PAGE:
You probably know that walking 10,000 steps a day leads to better health, even though plenty of us walk less than half that number. Before you slip on your sneakers vowing to add more steps to your daily routine, you might want to consider this: It’s not only how far you walk — but how fast you do it.
The studies, the largest to objectively track step count in connection with health, are published in the Journal of the American Medical Association (JAMA). Researchers analyzed the walking habits of around 78,500 adults in the United Kingdom and confirmed that meeting the goal of 10,000 steps a day pays off big time. It lowers the risk of dementia, heart disease, cancer and early death. Plus, if you add speed to your walk, you’ll improve your health even more.
Researchers from the University of Sydney in Australia and the University of Southern Denmark looked at data from UK Biobank, a large-scale biomedical database and research resource that contains in-depth genetic and health information of millions of UK participants. For these studies, the team focused on people between the ages of 40 to 79 years of age and analyzed their health outcome over a seven-year period. In addition, the participants wore a wrist accelerometer to measure their physical activity over a period of seven days (minimum three days, including a weekend day and monitoring during sleep periods).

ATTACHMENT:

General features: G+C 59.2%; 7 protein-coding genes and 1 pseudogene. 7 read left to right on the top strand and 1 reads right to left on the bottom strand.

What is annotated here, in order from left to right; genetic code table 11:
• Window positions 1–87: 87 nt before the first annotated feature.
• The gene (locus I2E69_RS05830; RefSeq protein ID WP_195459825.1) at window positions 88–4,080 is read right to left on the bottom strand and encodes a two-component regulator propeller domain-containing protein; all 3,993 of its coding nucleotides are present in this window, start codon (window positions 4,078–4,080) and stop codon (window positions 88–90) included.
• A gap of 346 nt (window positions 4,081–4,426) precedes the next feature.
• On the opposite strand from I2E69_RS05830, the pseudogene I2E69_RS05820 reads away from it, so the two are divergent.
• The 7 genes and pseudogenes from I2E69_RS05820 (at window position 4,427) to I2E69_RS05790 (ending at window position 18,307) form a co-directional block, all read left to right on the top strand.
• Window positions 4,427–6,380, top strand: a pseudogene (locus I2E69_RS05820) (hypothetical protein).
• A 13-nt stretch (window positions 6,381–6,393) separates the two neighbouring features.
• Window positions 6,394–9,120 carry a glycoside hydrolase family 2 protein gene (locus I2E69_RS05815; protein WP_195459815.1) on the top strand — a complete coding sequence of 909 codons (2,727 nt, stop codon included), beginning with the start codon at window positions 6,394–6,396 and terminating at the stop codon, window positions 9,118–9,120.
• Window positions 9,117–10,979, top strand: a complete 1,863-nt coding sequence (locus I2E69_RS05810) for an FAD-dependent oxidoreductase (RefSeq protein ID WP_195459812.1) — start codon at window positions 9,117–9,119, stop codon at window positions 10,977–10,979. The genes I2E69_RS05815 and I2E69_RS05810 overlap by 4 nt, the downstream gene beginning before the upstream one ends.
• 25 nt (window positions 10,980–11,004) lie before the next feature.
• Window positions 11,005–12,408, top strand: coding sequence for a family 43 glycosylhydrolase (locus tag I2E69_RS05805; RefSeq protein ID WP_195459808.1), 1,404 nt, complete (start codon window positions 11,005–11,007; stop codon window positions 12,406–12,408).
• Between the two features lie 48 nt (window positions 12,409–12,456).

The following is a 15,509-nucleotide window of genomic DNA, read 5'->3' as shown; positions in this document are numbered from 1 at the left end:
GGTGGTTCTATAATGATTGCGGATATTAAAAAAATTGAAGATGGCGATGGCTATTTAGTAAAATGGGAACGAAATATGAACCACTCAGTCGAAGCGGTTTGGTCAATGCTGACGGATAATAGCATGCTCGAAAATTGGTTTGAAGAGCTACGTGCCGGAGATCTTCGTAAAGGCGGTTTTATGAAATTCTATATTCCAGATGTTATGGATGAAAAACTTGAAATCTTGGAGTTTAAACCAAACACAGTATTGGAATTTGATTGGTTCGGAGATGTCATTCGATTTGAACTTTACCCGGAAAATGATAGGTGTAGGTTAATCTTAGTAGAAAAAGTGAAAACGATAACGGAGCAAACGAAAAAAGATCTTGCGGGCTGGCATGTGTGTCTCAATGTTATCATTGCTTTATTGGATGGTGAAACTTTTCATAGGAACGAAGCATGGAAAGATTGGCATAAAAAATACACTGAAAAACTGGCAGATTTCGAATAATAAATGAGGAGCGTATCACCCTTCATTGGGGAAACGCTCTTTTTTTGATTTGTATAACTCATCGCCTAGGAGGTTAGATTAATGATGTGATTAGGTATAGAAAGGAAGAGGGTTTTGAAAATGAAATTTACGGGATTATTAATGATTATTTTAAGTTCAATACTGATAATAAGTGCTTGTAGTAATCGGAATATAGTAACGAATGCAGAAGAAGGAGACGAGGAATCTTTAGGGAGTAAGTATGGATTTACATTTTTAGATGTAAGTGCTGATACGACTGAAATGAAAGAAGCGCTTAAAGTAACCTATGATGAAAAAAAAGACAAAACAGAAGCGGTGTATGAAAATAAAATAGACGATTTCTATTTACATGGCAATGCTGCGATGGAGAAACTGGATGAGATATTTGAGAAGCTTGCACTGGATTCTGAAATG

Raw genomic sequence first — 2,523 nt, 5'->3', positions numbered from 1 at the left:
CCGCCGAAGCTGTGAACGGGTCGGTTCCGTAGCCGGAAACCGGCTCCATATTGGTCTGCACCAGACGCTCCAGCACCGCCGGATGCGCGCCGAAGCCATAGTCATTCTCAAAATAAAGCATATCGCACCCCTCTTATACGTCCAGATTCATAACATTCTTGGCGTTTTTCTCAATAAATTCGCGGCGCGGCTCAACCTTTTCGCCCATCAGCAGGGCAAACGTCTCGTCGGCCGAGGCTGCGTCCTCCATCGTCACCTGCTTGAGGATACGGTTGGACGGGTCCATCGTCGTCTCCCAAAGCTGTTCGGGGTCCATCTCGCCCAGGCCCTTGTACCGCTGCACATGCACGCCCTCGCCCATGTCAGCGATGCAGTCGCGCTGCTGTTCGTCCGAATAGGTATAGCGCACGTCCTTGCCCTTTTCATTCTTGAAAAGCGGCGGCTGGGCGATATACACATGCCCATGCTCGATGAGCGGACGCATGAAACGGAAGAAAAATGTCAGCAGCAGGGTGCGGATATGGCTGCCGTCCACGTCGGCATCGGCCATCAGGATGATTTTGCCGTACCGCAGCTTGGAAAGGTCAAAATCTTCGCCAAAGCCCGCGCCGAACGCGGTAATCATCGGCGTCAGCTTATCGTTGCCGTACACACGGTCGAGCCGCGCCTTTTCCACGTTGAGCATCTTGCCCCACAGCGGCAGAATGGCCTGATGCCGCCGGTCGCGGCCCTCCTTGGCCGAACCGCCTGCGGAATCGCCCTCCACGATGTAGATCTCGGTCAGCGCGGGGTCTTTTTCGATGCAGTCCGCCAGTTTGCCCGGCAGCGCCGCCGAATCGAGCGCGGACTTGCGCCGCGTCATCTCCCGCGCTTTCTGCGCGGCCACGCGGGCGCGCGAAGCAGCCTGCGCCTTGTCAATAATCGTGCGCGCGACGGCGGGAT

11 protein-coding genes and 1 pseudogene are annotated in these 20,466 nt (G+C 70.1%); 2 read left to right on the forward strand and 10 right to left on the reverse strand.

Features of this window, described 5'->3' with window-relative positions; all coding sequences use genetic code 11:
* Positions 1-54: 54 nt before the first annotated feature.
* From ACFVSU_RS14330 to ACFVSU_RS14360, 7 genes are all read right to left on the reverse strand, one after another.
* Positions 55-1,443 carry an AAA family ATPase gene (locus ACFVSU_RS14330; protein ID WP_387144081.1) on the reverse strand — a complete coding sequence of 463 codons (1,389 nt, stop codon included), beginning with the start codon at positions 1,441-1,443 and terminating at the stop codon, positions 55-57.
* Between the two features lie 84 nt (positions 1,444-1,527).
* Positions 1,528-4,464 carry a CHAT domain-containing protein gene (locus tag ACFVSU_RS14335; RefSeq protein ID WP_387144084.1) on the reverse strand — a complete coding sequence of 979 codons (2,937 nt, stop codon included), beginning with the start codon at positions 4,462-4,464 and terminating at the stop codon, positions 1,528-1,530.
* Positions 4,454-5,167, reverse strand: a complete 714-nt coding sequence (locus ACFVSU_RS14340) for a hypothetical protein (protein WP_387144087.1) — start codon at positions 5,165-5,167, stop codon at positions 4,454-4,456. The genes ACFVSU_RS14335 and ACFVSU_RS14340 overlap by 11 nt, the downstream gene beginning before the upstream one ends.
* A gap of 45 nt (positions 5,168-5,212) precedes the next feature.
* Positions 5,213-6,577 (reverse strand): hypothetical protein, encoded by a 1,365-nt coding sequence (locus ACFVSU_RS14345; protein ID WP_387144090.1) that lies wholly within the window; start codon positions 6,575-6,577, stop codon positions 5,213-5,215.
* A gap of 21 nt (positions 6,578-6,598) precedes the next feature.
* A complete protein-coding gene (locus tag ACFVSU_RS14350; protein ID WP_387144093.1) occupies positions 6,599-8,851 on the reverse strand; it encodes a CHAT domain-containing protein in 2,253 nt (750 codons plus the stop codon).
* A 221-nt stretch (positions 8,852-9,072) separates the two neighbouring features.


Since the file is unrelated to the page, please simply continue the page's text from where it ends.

If you look up and straight ahead, it sets your gaze on the horizon which automatically helps you move ahead faster.
- Every 2,000 steps lowered the risk of premature death incrementally by 8 to 11 percent, up to approximately 10,000 steps. Similar associations were noted for cardiovascular disease and the incidence of cancer.
- A higher number of steps per day was associated with a lower risk of all-case dementia.
- The optimal dose of 9800 steps a day was linked to a 50 percent lower risk of dementia; but as little as 3,800 steps a day reduced the risk by 25 percent.
- Stepping intensity or a faster pace showed beneficial associations for all outcomes including dementia, heart disease, cancer and death over and above the number of daily steps.
“The take-home message here is that for protective health benefits, people could not only ideally aim for 10,000 steps a day but also aim to walk faster,” one of the study’s lead authors, Matthew Ahmadi, a research fellow at the Charles Perkins Centre and Faculty of Medicine and Health at the University of Sydney, said in a press release,
If you’re considering increasing your speed, here are some tips on how to do it:
- Take short, quick strides. Even though you’d think taking long strides will help you move faster, they actually slow you down because your foot will land in an outstretched position, similar to a brake.
- Push off on the toes of your backstep. This will give your next step a boost.
- Maintain good posture. This sets your gaze on the horizon which automatically helps you move ahead faster.
- Use your arms to help propel you. Keep them relaxed and bent and allow them to swing from front to back.